Dolby. Tom, “The Trouble Boy”, Kensington, 2004.
Shattering a Myth
After reading Tom Dolby’s new book , “The Sixth Form” due to be released in January 2008, I went back to reread the novel “The Trouble Boy” which he wrote in 2004. I am firmly convinced that Dolby is an author to watch. The two books are monuments in gay literature as Dolby manages to blend fact with fiction and give us a picture of how we live. “The Trouble Boy” shatters the myth that the party boys of New York City have wonderful times and great sex lives. (At least that is what we have always thought in Arkansas).
Toby Griffin, our hero, recently graduated from an Ivy League college and now spends his time at the “in” scene of lower Manhattan. He surrounds himself with friends who are aware socially as they adhere to their own upward mobility. Toby, himself, comes from a wealthy background so he knew how to act around those he chose to be friends with. The story is the fictionalized account of a man’s first year in New York and Dolby gives the narration in clear crisp prose.
Toby is a man with a goal—to be a screenwriter and he thinks that there is only way to deal with life and that has nothing to do with the life of privilege from which Toby comes. As he waits for one of his screenplays to be accepted, he takes a job as a nightlife editor, as a hip “dot comer”, as an assistant to a producer. His idea of a balanced life includes going to the bars of the East Village and the West Village alike. This gives the backdrop of the novel—a kind of hedonism that is, in many ways, counter-productive. The story is straightforward and quite bold.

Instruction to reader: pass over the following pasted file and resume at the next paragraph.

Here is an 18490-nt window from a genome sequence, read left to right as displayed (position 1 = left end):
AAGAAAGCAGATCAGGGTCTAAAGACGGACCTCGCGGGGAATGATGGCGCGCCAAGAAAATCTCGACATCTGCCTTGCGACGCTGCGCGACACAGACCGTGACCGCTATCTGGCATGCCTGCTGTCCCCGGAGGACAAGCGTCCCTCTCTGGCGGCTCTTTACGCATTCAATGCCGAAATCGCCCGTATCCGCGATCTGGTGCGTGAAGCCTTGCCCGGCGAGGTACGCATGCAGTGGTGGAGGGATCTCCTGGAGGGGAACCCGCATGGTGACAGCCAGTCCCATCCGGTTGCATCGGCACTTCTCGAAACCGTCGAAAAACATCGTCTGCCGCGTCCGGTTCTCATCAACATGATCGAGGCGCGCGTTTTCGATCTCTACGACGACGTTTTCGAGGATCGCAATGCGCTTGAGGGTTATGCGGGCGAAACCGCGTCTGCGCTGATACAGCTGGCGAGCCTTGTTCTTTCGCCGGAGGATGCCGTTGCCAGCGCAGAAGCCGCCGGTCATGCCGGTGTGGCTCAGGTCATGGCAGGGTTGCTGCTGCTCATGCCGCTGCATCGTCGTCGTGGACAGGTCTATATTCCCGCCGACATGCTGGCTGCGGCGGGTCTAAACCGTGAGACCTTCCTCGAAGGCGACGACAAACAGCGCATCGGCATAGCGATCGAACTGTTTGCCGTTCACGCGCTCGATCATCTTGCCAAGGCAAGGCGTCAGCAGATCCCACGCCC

The night life of New York City has always held a sense of glamour for those who do not have the chance to experience it and Dolby rips that glamour away. Our hero, Toby, with his weakness for vodka and cranberry and recreational “bumps of coke” does not come across as a romantic hero but rather as one who has trouble knowing who he is and what he wants. His life is not so good—his sexual relationships, his friendships, his idea of love and his ideals for working in the film industry all go belly up in his face. Toby does not understand love or acceptance until the final page of the novel in a scene that is so beautifully rendered and presented and tender that it brings the entire story to a bittersweet close. It’s an amazing book which even with its ugly looks at the Manhattan gay scene manages to come across as a story of acceptance and identity.